In most situations, the IRS has up to three years to audit you after you file a tax return (or after the date when the return was due, if you filed early). However, if the IRS claims that you have unreported income exceeding 25% of the income you did report, it has six years to audit you. And if you didn’t file a return or the IRS claims that your return was fraudulent, there is no audit deadline; you’re always fair game.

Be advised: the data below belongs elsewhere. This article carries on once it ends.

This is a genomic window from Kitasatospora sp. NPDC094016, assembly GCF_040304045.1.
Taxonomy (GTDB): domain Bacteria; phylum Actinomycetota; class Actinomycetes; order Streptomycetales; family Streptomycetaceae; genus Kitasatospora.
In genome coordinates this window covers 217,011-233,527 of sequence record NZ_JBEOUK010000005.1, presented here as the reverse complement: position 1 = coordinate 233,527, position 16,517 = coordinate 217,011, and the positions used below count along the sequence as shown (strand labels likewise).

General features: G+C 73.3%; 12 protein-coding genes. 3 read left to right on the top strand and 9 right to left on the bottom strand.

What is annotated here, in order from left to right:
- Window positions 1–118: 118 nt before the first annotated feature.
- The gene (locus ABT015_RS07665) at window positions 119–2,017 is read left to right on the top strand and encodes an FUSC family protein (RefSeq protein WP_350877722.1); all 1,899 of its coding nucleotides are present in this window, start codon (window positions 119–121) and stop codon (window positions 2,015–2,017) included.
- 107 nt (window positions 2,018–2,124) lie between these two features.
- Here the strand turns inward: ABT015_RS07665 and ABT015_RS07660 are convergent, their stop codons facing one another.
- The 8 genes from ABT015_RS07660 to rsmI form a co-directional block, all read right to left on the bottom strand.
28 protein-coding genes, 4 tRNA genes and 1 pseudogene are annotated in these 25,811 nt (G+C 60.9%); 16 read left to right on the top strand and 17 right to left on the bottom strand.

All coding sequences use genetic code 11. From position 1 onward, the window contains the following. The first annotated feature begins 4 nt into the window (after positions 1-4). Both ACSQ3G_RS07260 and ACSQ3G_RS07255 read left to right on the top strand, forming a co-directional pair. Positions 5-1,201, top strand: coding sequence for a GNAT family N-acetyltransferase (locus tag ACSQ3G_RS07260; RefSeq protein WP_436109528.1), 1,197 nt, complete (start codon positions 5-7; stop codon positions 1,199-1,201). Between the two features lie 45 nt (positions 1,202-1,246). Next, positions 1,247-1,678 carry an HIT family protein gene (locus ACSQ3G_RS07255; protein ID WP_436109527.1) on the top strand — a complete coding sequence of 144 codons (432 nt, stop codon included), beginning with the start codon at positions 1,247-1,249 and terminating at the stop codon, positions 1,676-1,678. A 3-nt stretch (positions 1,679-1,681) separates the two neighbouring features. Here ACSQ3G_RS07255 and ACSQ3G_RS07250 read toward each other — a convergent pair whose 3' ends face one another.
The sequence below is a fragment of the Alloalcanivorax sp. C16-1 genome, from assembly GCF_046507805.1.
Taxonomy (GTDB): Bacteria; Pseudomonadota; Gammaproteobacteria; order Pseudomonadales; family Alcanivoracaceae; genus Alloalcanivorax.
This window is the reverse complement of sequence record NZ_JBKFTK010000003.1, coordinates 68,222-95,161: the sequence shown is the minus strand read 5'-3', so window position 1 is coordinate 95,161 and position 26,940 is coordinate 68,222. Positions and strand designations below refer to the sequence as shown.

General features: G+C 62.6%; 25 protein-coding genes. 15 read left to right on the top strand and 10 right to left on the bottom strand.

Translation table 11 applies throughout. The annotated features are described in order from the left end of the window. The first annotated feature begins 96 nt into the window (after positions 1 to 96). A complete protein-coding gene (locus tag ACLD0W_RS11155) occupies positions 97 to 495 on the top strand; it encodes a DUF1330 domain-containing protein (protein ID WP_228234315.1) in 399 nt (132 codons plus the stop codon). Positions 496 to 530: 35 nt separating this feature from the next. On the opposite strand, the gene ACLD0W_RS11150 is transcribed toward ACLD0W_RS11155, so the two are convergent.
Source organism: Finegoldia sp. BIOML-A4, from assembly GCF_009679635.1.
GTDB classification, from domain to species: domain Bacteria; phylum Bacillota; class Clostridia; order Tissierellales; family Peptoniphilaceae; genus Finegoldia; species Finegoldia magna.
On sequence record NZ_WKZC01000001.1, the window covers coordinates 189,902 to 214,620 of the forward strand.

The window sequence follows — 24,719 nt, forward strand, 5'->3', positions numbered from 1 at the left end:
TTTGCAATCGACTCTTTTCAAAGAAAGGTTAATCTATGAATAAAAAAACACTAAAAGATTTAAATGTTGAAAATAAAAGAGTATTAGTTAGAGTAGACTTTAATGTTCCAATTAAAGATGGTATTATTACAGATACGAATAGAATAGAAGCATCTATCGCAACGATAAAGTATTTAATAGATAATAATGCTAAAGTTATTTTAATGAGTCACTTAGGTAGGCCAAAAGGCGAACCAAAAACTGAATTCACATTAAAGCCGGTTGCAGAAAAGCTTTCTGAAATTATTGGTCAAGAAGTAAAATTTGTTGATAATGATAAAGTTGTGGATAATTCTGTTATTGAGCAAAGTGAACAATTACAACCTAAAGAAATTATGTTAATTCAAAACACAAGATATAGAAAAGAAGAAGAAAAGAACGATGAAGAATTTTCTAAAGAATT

Based on these rules, some experts advise that you simply give up and keep all of your tax records forever. There's no harm in keeping all of your actual tax returns forever; they don’t take up much space and can help you track the financial life of your business over time. You can generally get rid of supporting documents six years after you file your tax returns. They are only required if there is evidence you filed a fraudulent return.